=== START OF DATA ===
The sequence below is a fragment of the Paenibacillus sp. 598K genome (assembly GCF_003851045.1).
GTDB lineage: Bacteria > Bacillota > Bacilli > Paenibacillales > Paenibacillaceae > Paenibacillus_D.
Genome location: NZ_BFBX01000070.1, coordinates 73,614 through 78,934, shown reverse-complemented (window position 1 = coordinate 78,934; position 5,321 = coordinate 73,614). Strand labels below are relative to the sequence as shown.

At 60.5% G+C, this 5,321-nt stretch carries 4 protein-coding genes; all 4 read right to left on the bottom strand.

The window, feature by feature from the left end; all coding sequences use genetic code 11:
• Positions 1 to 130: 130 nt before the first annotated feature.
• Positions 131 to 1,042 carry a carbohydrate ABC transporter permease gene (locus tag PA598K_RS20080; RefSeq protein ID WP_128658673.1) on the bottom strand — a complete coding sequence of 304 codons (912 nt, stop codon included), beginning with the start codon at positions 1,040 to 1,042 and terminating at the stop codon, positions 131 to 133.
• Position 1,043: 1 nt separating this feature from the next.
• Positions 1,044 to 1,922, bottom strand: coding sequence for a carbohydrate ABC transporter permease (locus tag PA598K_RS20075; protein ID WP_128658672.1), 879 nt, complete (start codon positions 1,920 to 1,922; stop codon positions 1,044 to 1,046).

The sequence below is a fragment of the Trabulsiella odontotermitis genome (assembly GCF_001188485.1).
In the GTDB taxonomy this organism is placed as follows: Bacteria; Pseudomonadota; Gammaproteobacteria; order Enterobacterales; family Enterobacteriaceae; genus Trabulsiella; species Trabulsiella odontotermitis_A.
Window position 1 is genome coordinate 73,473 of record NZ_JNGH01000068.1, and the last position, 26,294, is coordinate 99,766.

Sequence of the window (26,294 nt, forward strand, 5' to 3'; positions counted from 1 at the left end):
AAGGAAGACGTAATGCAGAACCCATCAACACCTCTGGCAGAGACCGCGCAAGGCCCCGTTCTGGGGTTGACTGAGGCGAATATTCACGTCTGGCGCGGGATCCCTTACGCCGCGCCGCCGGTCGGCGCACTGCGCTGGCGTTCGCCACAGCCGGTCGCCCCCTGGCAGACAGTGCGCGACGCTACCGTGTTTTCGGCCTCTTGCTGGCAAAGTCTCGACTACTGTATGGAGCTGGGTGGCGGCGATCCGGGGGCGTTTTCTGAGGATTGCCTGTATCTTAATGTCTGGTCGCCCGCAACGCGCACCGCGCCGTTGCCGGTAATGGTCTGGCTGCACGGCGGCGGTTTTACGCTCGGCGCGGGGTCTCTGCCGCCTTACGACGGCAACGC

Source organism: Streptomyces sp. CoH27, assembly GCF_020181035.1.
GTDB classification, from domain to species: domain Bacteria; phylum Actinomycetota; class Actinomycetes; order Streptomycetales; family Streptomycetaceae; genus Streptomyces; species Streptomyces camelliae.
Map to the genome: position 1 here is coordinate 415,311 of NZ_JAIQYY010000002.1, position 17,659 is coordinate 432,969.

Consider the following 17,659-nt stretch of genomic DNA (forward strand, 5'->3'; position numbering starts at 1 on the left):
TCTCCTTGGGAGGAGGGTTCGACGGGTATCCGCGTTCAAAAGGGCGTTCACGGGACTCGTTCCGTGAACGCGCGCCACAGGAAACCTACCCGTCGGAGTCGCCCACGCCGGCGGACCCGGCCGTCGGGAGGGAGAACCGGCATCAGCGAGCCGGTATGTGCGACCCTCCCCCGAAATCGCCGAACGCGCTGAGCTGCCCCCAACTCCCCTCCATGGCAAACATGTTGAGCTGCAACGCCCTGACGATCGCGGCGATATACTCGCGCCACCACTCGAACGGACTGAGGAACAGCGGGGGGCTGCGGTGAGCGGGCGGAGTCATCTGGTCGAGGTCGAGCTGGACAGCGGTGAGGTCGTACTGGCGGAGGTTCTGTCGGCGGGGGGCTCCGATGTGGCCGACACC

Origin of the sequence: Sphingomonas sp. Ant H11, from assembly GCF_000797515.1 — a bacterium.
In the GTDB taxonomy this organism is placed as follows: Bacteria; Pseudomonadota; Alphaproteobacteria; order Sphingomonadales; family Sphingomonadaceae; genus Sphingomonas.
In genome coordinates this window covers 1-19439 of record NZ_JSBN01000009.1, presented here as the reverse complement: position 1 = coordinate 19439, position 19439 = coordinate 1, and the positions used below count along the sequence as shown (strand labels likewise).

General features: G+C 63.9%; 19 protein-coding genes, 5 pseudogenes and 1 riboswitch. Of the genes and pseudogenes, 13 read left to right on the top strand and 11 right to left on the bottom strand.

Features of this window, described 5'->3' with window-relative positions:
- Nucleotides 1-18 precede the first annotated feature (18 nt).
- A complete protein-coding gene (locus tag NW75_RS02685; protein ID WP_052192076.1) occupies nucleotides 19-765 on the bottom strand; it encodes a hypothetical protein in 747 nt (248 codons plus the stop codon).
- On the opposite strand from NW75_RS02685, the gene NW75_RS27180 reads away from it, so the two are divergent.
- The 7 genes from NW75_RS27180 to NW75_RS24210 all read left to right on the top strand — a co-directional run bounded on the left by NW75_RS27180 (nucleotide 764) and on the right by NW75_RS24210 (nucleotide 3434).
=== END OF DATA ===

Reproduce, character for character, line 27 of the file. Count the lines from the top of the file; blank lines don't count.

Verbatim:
- On the opposite strand from NW75_RS02685, the gene NW75_RS27180 reads away from it, so the two are divergent.